In the News
The Chronicle’s biweekly column In the News offers a digest of commentary and quotations by a few of the University faculty members, students and alumni who have been headlining the news in recent weeks. Chicago faculty members are some of the most frequently quoted experts, so space allows publishing references to only selected examples. To read many of the full newspaper articles mentioned in this column, visit the In the News column at the University News Office Web site: http://www-news.uchicago.edu/. If you are aware of news articles that feature the University or its faculty, students and/or alumni, feel free to bring them to the attention of the Chronicle editor to be considered for In the News. News clips may be sent to firstname.lastname@example.org.
News stories announcing Professor Randall Kroszner’s nomination by President Bush to the Federal Reserve Board appeared in a number of newspapers, including the Friday, Jan. 27 Wall Street Journal; the Saturday, Jan. 28 Chicago Tribune; the Monday, Jan. 30 Chicago Sun-Times; and in Bill Barnhart’s Market Report column in the Tuesday, Jan. 31 Chicago Tribune. Two of Kroszner’s colleagues, Anil Kashyap, Professor of Economics in the GSB, and Austan Goolsbee, the Robert P. Gwinn Professor of Economics in the GSB, were quoted in the local papers about the nomination. “Randy’s passion has less to do with short-term macroeconomic policy and more to do with regulating the banking system and coordinating policy internationally,” said Kashyap. Goolsbee, who has publicly debated Kroszner, Professor of Economics in the GSB, said: “We’re on different sides of the aisle, but he’s extremely intelligent. He’s one of the two or three people in the world you’d turn to on banking regulation. I think any economist who knows Randy would say, ‘Wow, what a good choice.’”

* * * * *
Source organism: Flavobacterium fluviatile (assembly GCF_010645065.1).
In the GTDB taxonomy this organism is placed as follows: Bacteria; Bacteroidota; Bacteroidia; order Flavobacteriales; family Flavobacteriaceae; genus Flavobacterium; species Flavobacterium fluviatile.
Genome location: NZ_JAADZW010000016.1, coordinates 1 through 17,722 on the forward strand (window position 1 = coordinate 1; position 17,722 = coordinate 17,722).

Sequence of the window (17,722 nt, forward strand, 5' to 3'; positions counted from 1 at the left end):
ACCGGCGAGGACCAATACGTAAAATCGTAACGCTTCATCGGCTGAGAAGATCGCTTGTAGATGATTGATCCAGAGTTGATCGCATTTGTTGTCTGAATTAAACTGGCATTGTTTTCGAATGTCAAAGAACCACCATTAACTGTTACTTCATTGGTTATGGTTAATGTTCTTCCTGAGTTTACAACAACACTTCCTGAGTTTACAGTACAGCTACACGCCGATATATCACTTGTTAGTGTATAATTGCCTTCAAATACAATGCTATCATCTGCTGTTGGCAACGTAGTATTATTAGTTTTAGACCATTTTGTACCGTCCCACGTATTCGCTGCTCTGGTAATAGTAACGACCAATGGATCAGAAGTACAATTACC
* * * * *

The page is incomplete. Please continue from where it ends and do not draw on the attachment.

John Woods, Professor in History, Near Eastern Languages & Civilizations, and the College, was quoted in a front-page Chicago Tribune article published Tuesday, Feb. 7. The story reported on the violent protests that erupted throughout Asia and the Middle East over a Danish newspaper publishing political cartoons of the Prophet Muhammad. Woods and others commented on what had sparked such anger among Muslims, with Woods noting that Muslims believe their religion is under attack by the Western world. “It’s not only that the Prophet is shown, but it’s how he’s shown,” said Woods. “He’s shown as a terrorist and there is the insinuation that this is the religion of terrorists. Ten years ago, this might have caused a minor stir. But, in the aftermath of 9/11, Iraq and the Mideast conflict, this came too close for comfort.”
Stephen Stigler, Chairman of Statistics and the Ernest DeWitt Burton Distinguished Service Professor in Statistics and the College, was interviewed about his analysis of a surprisingly common phenomenon—when a researcher learns his or her discovery already has been discovered. “The very fact of multiple discoveries has been discovered many times,” said Stigler in a New York Times article that appeared Sunday, Feb. 5. While duplicative science may cause nothing more than a researcher’s chagrin over wasted time, occasionally, and especially involving medical research, the risk could be harmful to patients. The other problem with duplicative science is who gets credit for a discovery. Stigler noted that renowned scientists often have been credited with another’s discovery, going back to the time of the great mathematician Pythagoras.